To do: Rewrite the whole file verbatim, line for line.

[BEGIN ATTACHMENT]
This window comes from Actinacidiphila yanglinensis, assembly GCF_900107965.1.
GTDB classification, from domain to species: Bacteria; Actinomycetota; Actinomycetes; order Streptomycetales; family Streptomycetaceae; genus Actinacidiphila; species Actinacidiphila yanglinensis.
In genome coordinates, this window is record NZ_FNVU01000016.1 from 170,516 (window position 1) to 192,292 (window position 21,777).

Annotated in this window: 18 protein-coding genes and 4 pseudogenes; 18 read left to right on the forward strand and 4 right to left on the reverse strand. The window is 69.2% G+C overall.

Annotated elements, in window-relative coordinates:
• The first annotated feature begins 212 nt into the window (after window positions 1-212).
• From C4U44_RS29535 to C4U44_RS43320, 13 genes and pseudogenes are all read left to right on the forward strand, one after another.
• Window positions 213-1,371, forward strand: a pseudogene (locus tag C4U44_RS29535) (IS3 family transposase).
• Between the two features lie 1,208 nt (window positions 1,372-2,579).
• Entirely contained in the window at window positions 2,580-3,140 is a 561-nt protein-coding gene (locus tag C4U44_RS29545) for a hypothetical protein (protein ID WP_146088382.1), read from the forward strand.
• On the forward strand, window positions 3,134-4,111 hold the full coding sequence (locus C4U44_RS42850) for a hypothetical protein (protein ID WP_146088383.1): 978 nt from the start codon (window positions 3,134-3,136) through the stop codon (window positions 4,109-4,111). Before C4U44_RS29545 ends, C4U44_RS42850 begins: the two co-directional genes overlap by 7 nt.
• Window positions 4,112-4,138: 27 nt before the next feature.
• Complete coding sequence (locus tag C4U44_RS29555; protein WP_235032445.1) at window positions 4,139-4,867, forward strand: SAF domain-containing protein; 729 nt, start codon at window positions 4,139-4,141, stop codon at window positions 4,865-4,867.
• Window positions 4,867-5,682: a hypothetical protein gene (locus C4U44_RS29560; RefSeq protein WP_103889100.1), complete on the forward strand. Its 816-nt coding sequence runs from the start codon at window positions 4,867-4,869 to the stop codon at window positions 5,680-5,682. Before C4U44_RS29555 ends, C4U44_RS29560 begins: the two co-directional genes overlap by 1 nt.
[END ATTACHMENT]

This window comes from Actinacidiphila yanglinensis, assembly GCF_900107965.1.
GTDB classification, from domain to species: Bacteria; Actinomycetota; Actinomycetes; order Streptomycetales; family Streptomycetaceae; genus Actinacidiphila; species Actinacidiphila yanglinensis.
In genome coordinates, this window is record NZ_FNVU01000016.1 from 170,516 (window position 1) to 192,292 (window position 21,777).

Annotated in this window: 18 protein-coding genes and 4 pseudogenes; 18 read left to right on the forward strand and 4 right to left on the reverse strand. The window is 69.2% G+C overall.

Annotated elements, in window-relative coordinates:
• The first annotated feature begins 212 nt into the window (after window positions 1-212).
• From C4U44_RS29535 to C4U44_RS43320, 13 genes and pseudogenes are all read left to right on the forward strand, one after another.
• Window positions 213-1,371, forward strand: a pseudogene (locus tag C4U44_RS29535) (IS3 family transposase).
• Between the two features lie 1,208 nt (window positions 1,372-2,579).
• Entirely contained in the window at window positions 2,580-3,140 is a 561-nt protein-coding gene (locus tag C4U44_RS29545) for a hypothetical protein (protein ID WP_146088382.1), read from the forward strand.
• On the forward strand, window positions 3,134-4,111 hold the full coding sequence (locus C4U44_RS42850) for a hypothetical protein (protein ID WP_146088383.1): 978 nt from the start codon (window positions 3,134-3,136) through the stop codon (window positions 4,109-4,111). Before C4U44_RS29545 ends, C4U44_RS42850 begins: the two co-directional genes overlap by 7 nt.
• Window positions 4,112-4,138: 27 nt before the next feature.
• Complete coding sequence (locus tag C4U44_RS29555; protein WP_235032445.1) at window positions 4,139-4,867, forward strand: SAF domain-containing protein; 729 nt, start codon at window positions 4,139-4,141, stop codon at window positions 4,865-4,867.
• Window positions 4,867-5,682: a hypothetical protein gene (locus C4U44_RS29560; RefSeq protein WP_103889100.1), complete on the forward strand. Its 816-nt coding sequence runs from the start codon at window positions 4,867-4,869 to the stop codon at window positions 5,680-5,682. Before C4U44_RS29555 ends, C4U44_RS29560 begins: the two co-directional genes overlap by 1 nt.